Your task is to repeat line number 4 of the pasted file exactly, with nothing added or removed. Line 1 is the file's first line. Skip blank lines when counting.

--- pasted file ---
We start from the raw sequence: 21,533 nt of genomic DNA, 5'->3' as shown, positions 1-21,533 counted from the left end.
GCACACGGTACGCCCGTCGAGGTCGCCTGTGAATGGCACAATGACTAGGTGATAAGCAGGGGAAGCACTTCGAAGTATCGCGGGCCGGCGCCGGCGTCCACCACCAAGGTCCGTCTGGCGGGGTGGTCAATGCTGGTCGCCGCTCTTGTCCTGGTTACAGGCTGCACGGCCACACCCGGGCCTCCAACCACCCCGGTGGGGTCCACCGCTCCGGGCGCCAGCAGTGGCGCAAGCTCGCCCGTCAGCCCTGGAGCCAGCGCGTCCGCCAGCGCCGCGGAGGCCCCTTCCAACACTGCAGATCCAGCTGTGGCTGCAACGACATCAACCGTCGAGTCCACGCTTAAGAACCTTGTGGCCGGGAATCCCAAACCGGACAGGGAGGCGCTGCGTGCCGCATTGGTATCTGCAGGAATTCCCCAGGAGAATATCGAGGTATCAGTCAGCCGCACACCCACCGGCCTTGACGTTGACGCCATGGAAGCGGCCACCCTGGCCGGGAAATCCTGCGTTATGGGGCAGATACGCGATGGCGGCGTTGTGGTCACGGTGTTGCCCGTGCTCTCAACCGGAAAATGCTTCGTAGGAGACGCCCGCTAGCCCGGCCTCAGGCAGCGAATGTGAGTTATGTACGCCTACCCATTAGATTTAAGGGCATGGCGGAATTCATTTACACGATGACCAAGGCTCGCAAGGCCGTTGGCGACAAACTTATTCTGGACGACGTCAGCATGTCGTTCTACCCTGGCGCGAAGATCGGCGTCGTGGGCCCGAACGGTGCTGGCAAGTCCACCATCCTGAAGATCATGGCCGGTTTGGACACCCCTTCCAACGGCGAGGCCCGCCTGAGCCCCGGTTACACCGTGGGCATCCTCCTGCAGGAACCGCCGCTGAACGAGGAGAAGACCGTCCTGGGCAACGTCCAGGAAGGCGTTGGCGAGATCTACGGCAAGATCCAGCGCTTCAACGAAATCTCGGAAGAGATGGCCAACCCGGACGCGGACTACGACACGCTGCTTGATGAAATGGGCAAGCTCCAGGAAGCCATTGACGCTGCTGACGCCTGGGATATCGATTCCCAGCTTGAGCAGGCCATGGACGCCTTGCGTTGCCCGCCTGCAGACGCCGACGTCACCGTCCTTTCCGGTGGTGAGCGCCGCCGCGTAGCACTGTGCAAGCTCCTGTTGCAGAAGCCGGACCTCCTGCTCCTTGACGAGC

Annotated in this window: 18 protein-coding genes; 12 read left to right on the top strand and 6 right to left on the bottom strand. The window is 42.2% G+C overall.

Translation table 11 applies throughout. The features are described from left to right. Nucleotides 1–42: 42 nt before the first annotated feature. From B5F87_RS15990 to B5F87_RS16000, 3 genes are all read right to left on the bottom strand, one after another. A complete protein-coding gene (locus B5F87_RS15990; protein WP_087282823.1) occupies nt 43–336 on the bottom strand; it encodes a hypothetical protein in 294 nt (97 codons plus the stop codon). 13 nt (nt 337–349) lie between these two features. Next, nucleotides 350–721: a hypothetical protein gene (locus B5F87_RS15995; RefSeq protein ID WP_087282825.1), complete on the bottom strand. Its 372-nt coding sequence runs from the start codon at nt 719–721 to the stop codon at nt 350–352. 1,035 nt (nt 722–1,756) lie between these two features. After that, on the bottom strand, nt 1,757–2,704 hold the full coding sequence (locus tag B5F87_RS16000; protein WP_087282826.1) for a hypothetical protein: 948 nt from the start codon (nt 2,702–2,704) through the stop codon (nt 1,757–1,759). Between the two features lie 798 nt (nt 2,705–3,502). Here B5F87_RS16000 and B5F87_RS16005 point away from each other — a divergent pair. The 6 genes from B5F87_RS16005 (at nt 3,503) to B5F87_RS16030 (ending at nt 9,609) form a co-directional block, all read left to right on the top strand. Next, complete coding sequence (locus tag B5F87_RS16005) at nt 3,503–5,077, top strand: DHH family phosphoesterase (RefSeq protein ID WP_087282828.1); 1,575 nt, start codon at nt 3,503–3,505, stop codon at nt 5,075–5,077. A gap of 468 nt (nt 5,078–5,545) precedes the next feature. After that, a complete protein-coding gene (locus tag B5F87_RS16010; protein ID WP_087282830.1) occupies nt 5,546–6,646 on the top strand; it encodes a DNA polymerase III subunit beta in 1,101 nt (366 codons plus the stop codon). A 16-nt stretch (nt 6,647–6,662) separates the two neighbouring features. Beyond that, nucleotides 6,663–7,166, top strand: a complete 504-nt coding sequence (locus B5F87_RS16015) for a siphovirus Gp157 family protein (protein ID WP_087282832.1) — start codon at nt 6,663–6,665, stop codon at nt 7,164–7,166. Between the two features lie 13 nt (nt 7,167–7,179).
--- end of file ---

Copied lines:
Translation table 11 applies throughout. The features are described from left to right. Nucleotides 1–42: 42 nt before the first annotated feature. From B5F87_RS15990 to B5F87_RS16000, 3 genes are all read right to left on the bottom strand, one after another. A complete protein-coding gene (locus B5F87_RS15990; protein WP_087282823.1) occupies nt 43–336 on the bottom strand; it encodes a hypothetical protein in 294 nt (97 codons plus the stop codon). 13 nt (nt 337–349) lie between these two features. Next, nucleotides 350–721: a hypothetical protein gene (locus B5F87_RS15995; RefSeq protein ID WP_087282825.1), complete on the bottom strand. Its 372-nt coding sequence runs from the start codon at nt 719–721 to the stop codon at nt 350–352. 1,035 nt (nt 722–1,756) lie between these two features. After that, on the bottom strand, nt 1,757–2,704 hold the full coding sequence (locus tag B5F87_RS16000; protein WP_087282826.1) for a hypothetical protein: 948 nt from the start codon (nt 2,702–2,704) through the stop codon (nt 1,757–1,759). Between the two features lie 798 nt (nt 2,705–3,502). Here B5F87_RS16000 and B5F87_RS16005 point away from each other — a divergent pair. The 6 genes from B5F87_RS16005 (at nt 3,503) to B5F87_RS16030 (ending at nt 9,609) form a co-directional block, all read left to right on the top strand. Next, complete coding sequence (locus tag B5F87_RS16005) at nt 3,503–5,077, top strand: DHH family phosphoesterase (RefSeq protein ID WP_087282828.1); 1,575 nt, start codon at nt 3,503–3,505, stop codon at nt 5,075–5,077. A gap of 468 nt (nt 5,078–5,545) precedes the next feature. After that, a complete protein-coding gene (locus tag B5F87_RS16010; protein ID WP_087282830.1) occupies nt 5,546–6,646 on the top strand; it encodes a DNA polymerase III subunit beta in 1,101 nt (366 codons plus the stop codon). A 16-nt stretch (nt 6,647–6,662) separates the two neighbouring features. Beyond that, nucleotides 6,663–7,166, top strand: a complete 504-nt coding sequence (locus B5F87_RS16015) for a siphovirus Gp157 family protein (protein ID WP_087282832.1) — start codon at nt 6,663–6,665, stop codon at nt 7,164–7,166. Between the two features lie 13 nt (nt 7,167–7,179).